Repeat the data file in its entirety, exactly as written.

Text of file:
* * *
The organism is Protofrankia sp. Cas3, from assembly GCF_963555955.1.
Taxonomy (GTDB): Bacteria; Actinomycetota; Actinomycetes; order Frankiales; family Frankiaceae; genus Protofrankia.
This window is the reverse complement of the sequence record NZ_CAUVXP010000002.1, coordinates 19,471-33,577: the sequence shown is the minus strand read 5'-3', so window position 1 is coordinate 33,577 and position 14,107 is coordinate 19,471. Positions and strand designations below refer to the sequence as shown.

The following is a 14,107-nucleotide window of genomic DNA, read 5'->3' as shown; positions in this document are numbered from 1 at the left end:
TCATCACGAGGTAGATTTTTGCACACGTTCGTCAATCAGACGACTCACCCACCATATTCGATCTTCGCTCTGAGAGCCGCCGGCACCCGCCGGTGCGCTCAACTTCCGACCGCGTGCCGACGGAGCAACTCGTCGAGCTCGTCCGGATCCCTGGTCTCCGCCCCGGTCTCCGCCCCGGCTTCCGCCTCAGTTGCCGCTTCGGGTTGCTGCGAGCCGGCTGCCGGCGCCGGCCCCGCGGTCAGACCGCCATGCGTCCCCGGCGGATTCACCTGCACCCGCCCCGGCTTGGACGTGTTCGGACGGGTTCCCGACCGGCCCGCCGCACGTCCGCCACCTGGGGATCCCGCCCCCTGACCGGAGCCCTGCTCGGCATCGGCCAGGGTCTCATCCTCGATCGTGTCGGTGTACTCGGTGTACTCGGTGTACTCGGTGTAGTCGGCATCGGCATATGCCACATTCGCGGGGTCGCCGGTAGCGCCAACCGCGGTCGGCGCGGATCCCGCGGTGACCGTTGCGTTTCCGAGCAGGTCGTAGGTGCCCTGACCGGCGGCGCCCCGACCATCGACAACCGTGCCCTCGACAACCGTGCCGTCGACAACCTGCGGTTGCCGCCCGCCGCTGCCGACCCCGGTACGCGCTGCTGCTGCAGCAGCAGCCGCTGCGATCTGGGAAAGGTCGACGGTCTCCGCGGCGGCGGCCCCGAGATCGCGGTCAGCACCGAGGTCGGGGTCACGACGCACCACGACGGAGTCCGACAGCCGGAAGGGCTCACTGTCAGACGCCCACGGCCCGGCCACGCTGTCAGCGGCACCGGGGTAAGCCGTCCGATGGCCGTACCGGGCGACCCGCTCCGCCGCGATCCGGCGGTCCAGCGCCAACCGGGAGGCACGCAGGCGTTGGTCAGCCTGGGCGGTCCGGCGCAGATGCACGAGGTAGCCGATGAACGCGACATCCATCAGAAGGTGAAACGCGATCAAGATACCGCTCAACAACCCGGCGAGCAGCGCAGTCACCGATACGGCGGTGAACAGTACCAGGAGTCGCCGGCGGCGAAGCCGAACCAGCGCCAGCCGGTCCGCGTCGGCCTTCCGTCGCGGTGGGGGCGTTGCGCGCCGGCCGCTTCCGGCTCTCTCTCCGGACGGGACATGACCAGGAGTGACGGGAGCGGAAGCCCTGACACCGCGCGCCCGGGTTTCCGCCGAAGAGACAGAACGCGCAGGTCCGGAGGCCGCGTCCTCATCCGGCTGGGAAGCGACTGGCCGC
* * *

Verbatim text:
The organism is Protofrankia sp. Cas3, from assembly GCF_963555955.1.
Taxonomy (GTDB): Bacteria; Actinomycetota; Actinomycetes; order Frankiales; family Frankiaceae; genus Protofrankia.
This window is the reverse complement of the sequence record NZ_CAUVXP010000002.1, coordinates 19,471-33,577: the sequence shown is the minus strand read 5'-3', so window position 1 is coordinate 33,577 and position 14,107 is coordinate 19,471. Positions and strand designations below refer to the sequence as shown.

The following is a 14,107-nucleotide window of genomic DNA, read 5'->3' as shown; positions in this document are numbered from 1 at the left end:
TCATCACGAGGTAGATTTTTGCACACGTTCGTCAATCAGACGACTCACCCACCATATTCGATCTTCGCTCTGAGAGCCGCCGGCACCCGCCGGTGCGCTCAACTTCCGACCGCGTGCCGACGGAGCAACTCGTCGAGCTCGTCCGGATCCCTGGTCTCCGCCCCGGTCTCCGCCCCGGCTTCCGCCTCAGTTGCCGCTTCGGGTTGCTGCGAGCCGGCTGCCGGCGCCGGCCCCGCGGTCAGACCGCCATGCGTCCCCGGCGGATTCACCTGCACCCGCCCCGGCTTGGACGTGTTCGGACGGGTTCCCGACCGGCCCGCCGCACGTCCGCCACCTGGGGATCCCGCCCCCTGACCGGAGCCCTGCTCGGCATCGGCCAGGGTCTCATCCTCGATCGTGTCGGTGTACTCGGTGTACTCGGTGTACTCGGTGTAGTCGGCATCGGCATATGCCACATTCGCGGGGTCGCCGGTAGCGCCAACCGCGGTCGGCGCGGATCCCGCGGTGACCGTTGCGTTTCCGAGCAGGTCGTAGGTGCCCTGACCGGCGGCGCCCCGACCATCGACAACCGTGCCCTCGACAACCGTGCCGTCGACAACCTGCGGTTGCCGCCCGCCGCTGCCGACCCCGGTACGCGCTGCTGCTGCAGCAGCAGCCGCTGCGATCTGGGAAAGGTCGACGGTCTCCGCGGCGGCGGCCCCGAGATCGCGGTCAGCACCGAGGTCGGGGTCACGACGCACCACGACGGAGTCCGACAGCCGGAAGGGCTCACTGTCAGACGCCCACGGCCCGGCCACGCTGTCAGCGGCACCGGGGTAAGCCGTCCGATGGCCGTACCGGGCGACCCGCTCCGCCGCGATCCGGCGGTCCAGCGCCAACCGGGAGGCACGCAGGCGTTGGTCAGCCTGGGCGGTCCGGCGCAGATGCACGAGGTAGCCGATGAACGCGACATCCATCAGAAGGTGAAACGCGATCAAGATACCGCTCAACAACCCGGCGAGCAGCGCAGTCACCGATACGGCGGTGAACAGTACCAGGAGTCGCCGGCGGCGAAGCCGAACCAGCGCCAGCCGGTCCGCGTCGGCCTTCCGTCGCGGTGGGGGCGTTGCGCGCCGGCCGCTTCCGGCTCTCTCTCCGGACGGGACATGACCAGGAGTGACGGGAGCGGAAGCCCTGACACCGCGCGCCCGGGTTTCCGCCGAAGAGACAGAACGCGCAGGTCCGGAGGCCGCGTCCTCATCCGGCTGGGAAGCGACTGGCCGC